Revenue’s Manuals on General Stock Relief and Enhanced Stock Relief for young trained farmers and farmers in Registered Farm Partnerships have been updated to take account of amendments in Finance Act 2018. Finance Act 2018 extended Stock Relief to 31 December 2021 and provided for a ceiling of €70,000 on the amount of aid, which may be granted to certain young trained farmers, to reflect EU State Aid rules.
Read the eBrief - https://www.revenue.ie/en/tax-professionals/ebrief/2019/no-0072019.aspx
New Manual on Stamp Duty – administrative procedures and enforcement
A new Manual Stamp Duty on Instruments - Administrative Procedures and Enforcement, has been created. It contains information on the eStamping system and related enforcement procedures.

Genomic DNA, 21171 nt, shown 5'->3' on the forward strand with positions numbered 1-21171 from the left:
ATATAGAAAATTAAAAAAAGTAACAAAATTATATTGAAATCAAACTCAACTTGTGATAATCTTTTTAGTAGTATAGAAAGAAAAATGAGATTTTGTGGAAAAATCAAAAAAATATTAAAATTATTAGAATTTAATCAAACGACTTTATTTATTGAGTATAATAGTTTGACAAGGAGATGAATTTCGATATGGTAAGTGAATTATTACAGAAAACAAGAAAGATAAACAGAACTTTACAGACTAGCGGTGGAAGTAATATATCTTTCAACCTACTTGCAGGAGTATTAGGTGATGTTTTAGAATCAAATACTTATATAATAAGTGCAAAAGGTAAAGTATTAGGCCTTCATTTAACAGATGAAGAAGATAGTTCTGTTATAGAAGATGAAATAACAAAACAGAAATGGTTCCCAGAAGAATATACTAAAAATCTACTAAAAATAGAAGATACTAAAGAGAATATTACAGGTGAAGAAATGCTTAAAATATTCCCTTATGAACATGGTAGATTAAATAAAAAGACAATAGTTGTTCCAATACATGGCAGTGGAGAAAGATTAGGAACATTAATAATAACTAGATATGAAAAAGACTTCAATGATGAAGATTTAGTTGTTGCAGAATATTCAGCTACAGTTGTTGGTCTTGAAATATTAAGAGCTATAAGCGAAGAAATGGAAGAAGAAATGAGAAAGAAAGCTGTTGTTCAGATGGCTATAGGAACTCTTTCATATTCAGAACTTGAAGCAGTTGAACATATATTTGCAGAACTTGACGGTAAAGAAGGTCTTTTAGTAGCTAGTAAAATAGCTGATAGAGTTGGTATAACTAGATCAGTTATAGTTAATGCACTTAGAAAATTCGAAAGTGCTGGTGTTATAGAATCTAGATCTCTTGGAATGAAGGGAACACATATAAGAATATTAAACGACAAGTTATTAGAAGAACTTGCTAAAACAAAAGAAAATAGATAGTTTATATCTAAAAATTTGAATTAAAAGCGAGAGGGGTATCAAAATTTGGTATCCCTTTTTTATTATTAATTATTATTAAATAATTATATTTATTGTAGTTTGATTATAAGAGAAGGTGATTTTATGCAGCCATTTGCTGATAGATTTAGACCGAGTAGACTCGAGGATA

Read the Manual - https://www.revenue.ie/en/tax-professionals/ebrief/2019/no-0062019.aspx
Changes to the Generalised System of Preferences country lists
Changes to the Generalised System of Preferences (GSP) came into effect on 1 January 2019. Revenue’s Customs Manual on Preferential Origin – Appendix 2 has been updated accordingly.
Commission publishes a communication on unanimity in tax matters
On 15 January, the European Commission issued a communication which proposes the extension of qualified majority voting to all EU tax policies. The communication suggests a progressive approach to phase out the unanimity rule on matters of taxation by the end of 2025 and replace the current unanimity rule with Qualified Majority Voting (QMV). Under QMV, the European Parliament and EU Council are co-legislators on an equal footing and a minimum of sixteen Member States, representing at least 65% of the EU population, must vote in favour of the legislation.
The communication issued by the Commission sets out a suggested four-phased process for transition from the current unanimity rule to QMV in the area of tax matters. The change to QMV would be on the basis of the so-called “passerelle clause”, which requires unanimous consent from the Member States and agreement by national parliaments.